Financial Power of Attorney for Your Adult Child

Many people have children on the cusp of turning 18 and some have already hit this landmark birthday. It’s such an amazing milestone to celebrate that it may leave you wondering how the years flew by so quickly. 

But just because your child is now officially an adult doesn’t mean they aren’t going to want or need your financial guidance or help. And if your child no longer lives with you, it makes “helping” almost impossible if you’re unable to access accounts on his or her behalf. To prevent this, you’ll need a financial power of attorney in place. Without it, your hands will be tied.

Financial Power of Attorney Once a child turns 18, you legally lose all access to his or her financial records unless you’re designated as the financial power of attorney. While there are a lot of benefits to having this legal document in place, here are two specific reasons you may need one:

Assisting in financial affairs. One perk of a financial power of attorney is your ability to continue having access to your child’s financial matters, such as tax deadlines, credit cards, contractual obligations and other time-sensitive financial decisions that might get overlooked as your child adjusts to adult life and a new, busy schedule.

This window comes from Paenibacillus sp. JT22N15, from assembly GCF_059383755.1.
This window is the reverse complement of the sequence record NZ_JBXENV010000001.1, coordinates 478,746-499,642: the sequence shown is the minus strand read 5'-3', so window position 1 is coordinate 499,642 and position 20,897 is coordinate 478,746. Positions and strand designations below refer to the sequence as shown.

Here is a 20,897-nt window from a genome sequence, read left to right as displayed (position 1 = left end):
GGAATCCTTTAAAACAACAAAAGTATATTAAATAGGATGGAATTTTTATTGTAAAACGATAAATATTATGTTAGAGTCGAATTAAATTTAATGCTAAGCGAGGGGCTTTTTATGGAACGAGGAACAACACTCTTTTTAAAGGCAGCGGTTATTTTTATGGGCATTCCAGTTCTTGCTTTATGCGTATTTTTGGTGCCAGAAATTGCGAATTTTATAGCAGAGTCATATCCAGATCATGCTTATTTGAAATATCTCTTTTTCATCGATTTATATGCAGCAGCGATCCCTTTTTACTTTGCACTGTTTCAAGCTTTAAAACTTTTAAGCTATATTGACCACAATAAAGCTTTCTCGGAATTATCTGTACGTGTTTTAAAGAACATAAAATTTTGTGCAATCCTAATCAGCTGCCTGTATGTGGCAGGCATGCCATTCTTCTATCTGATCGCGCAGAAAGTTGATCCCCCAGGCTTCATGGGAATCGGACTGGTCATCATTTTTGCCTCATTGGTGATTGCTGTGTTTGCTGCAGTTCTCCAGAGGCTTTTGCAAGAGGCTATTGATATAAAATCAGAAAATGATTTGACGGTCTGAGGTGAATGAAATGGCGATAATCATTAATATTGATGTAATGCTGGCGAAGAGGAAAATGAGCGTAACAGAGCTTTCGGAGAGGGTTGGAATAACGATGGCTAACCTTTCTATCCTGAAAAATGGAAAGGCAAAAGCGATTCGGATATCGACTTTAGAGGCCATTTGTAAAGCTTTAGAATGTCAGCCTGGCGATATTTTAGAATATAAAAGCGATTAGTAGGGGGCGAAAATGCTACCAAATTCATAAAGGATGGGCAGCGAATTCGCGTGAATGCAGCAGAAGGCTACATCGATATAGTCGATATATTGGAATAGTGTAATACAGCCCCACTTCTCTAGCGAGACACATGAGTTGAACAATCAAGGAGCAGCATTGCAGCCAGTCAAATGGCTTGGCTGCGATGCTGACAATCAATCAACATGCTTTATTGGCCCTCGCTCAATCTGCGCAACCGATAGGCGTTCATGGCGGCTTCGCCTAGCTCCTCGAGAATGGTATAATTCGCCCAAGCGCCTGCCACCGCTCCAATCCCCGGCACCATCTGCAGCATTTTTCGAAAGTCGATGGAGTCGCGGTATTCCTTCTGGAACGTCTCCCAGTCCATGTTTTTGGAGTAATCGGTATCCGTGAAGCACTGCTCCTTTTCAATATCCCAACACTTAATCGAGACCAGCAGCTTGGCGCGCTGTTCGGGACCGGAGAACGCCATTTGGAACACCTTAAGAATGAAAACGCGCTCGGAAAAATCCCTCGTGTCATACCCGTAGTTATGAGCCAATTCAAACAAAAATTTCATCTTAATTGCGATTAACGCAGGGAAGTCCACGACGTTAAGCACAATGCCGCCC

Taking over financial affairs. Another reason for declaring a financial power of attorney is for peace of mind in knowing that you can help should your child become incapacitated. A financial POA allows you the ability to continue to pay bills, sign checks, make deposits, sign tax returns and more on your adult child’s behalf. Without one, your family will need to spend time and money on probate court to get a financial power of attorney assigned.

Since turning 18 marks the end of adolescence in the eyes of the law, having the appropriate documents in place can help your family better navigate this transition to adulthood, avoiding unintended consequences when dealing with finances. If you need more information, please do not hesitate to reach out.


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